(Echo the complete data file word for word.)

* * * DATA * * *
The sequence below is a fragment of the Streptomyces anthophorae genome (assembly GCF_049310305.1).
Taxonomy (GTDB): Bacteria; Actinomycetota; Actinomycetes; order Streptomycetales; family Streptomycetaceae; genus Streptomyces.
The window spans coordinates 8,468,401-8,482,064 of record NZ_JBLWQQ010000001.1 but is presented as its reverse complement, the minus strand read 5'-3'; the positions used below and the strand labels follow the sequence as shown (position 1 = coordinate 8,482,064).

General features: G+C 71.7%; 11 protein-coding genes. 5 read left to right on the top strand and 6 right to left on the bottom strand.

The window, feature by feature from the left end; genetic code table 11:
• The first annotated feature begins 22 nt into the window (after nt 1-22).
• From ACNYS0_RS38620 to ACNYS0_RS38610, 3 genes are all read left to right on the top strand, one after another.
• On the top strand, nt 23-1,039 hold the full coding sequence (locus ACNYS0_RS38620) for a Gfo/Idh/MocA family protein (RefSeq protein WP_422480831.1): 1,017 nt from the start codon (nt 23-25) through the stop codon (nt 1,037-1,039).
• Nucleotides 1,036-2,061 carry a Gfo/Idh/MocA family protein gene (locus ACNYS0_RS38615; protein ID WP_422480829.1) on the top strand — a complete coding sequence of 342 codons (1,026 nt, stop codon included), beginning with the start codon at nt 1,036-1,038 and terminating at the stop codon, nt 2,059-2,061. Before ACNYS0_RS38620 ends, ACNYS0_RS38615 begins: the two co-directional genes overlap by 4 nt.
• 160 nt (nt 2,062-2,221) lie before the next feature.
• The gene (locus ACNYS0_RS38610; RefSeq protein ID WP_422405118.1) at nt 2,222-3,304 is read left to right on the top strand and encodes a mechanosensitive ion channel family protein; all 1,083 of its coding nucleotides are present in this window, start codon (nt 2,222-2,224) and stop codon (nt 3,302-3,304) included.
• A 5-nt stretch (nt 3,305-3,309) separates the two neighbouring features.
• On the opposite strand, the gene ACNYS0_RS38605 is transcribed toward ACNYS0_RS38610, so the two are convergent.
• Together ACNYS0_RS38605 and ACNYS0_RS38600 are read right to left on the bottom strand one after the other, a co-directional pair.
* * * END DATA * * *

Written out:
The sequence below is a fragment of the Streptomyces anthophorae genome (assembly GCF_049310305.1).
Taxonomy (GTDB): Bacteria; Actinomycetota; Actinomycetes; order Streptomycetales; family Streptomycetaceae; genus Streptomyces.
The window spans coordinates 8,468,401-8,482,064 of record NZ_JBLWQQ010000001.1 but is presented as its reverse complement, the minus strand read 5'-3'; the positions used below and the strand labels follow the sequence as shown (position 1 = coordinate 8,482,064).

General features: G+C 71.7%; 11 protein-coding genes. 5 read left to right on the top strand and 6 right to left on the bottom strand.

The window, feature by feature from the left end; genetic code table 11:
• The first annotated feature begins 22 nt into the window (after nt 1-22).
• From ACNYS0_RS38620 to ACNYS0_RS38610, 3 genes are all read left to right on the top strand, one after another.
• On the top strand, nt 23-1,039 hold the full coding sequence (locus ACNYS0_RS38620) for a Gfo/Idh/MocA family protein (RefSeq protein WP_422480831.1): 1,017 nt from the start codon (nt 23-25) through the stop codon (nt 1,037-1,039).
• Nucleotides 1,036-2,061 carry a Gfo/Idh/MocA family protein gene (locus ACNYS0_RS38615; protein ID WP_422480829.1) on the top strand — a complete coding sequence of 342 codons (1,026 nt, stop codon included), beginning with the start codon at nt 1,036-1,038 and terminating at the stop codon, nt 2,059-2,061. Before ACNYS0_RS38620 ends, ACNYS0_RS38615 begins: the two co-directional genes overlap by 4 nt.
• 160 nt (nt 2,062-2,221) lie before the next feature.
• The gene (locus ACNYS0_RS38610; RefSeq protein ID WP_422405118.1) at nt 2,222-3,304 is read left to right on the top strand and encodes a mechanosensitive ion channel family protein; all 1,083 of its coding nucleotides are present in this window, start codon (nt 2,222-2,224) and stop codon (nt 3,302-3,304) included.
• A 5-nt stretch (nt 3,305-3,309) separates the two neighbouring features.
• On the opposite strand, the gene ACNYS0_RS38605 is transcribed toward ACNYS0_RS38610, so the two are convergent.
• Together ACNYS0_RS38605 and ACNYS0_RS38600 are read right to left on the bottom strand one after the other, a co-directional pair.